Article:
You can also implement the Function interface using a Java lambda expression. Here is how that looks:

Function<Long, Long> adderLambda = (value) -> value + 3;
Long resultLambda = adder.apply((long) 8);
System.out.println("resultLambda = " + resultLambda);

As you can see, the Function interface implementation is now inlined in the declaration of the adderLambda variable, rather than in a separate class. This is a bit shorter, plus we can see directly in the above code what it is doing.

Predicate

The Java Predicate interface, java.util.function.Predicate, represents a simple function that takes a single value as parameter, and returns true or false. Here is how the Predicate functional interface definition looks:

public interface Predicate {
    boolean test(T t);
}

The Predicate interface contains more methods than the test() method, but the rest of the methods are default or static methods which you don't have to implement.

You can implement the Predicate interface using a class, like this:

public class CheckForNull implements Predicate {
    @Override
    public boolean test(Object o) {
        return o != null;
    }
}

You can also implement the Java Predicate interface using a Lambda expression. Here is an example of implementing the Predicate interface using a Java lambda expression:

Predicate predicate = (value) -> value != null;

This lambda implementation of the Predicate interface effectively does the same as the implementation above that uses a class.

UnaryOperator

The Java UnaryOperator interface is a functional interface that represents an operation which takes a single parameter and returns a parameter of the same type. Here is an example of a Java UnaryOperator implementation:

UnaryOperator<Person> unaryOperator = 
        (person) -> { person.name = "New Name"; return person; };

The UnaryOperator interface can be used to represent an operation that takes a specific object as parameter, modifies that object, and returns it again - possibly as part of a functional stream processing chain.

BinaryOperator

The Java BinaryOperator interface is a functional interface that represents an operation which takes two parameters and returns a single value. Both parameters and the return type must be of the same type.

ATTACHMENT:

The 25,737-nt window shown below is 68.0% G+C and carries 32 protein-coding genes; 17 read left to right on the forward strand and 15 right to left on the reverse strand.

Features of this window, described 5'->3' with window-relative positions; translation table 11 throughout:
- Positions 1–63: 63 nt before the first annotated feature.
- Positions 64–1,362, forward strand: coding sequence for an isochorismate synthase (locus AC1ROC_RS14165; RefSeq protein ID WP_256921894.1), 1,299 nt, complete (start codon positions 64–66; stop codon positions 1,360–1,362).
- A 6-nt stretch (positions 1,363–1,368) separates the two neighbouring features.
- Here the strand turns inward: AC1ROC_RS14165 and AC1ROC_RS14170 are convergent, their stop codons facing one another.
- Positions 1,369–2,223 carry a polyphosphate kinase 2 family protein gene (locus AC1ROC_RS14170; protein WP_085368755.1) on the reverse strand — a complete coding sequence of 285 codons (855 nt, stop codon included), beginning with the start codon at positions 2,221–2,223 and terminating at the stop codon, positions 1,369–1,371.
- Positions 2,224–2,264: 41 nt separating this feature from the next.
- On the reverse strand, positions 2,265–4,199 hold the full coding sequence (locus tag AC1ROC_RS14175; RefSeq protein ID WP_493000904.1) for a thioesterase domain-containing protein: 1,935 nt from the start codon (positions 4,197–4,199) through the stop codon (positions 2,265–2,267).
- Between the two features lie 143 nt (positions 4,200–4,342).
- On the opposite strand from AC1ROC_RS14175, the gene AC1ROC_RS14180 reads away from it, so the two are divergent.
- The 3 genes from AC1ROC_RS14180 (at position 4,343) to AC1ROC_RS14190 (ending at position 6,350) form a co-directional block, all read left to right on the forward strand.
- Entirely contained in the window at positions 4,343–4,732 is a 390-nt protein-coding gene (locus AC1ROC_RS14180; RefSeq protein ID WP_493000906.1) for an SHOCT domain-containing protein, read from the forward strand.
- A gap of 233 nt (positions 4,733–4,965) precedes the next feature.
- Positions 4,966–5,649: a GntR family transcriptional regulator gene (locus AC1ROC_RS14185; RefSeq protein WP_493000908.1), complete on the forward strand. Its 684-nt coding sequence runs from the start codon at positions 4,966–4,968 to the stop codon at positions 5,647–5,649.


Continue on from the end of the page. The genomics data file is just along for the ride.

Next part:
The Java BinaryOperator interface is useful when implementing functions that sum, subtract, divide, multiply etc. two elements of the same type, and returns a third element of the same type.

Here is an example implementation of the BinaryOperator interface:

BinaryOperator<MyValue> binaryOperator =
        (value1, value2) -> { value1.add(value2); return value1; };

Supplier

The Java Supplier interface is a functional interface that represents an function that supplies a value of some sorts. The Supplier interface can also be thought of as a factory interface. Here is an example implementation of the Java Supplier interface:

Supplier<Integer> supplier = () -> new Integer((int) (Math.random() * 1000D));

This Java Supplier implementation returns a new Integer instance with a random value between 0 and 1000.

Consumer

The Java Consumer interface is a functional interface that represents an function that consumes a value without returning any value. A Java Consumer implementation could be printing out a value, or writing it to a file, or over the network etc. Here is an example implementation of the Java Consumer interface:

Consumer<Integer> consumer = (value) -> System.out.println(value);

This Java Consumer implementation prints the value passed as parameter to it out to System.out.

Jakob Jenkov




Copyright  Jenkov Aps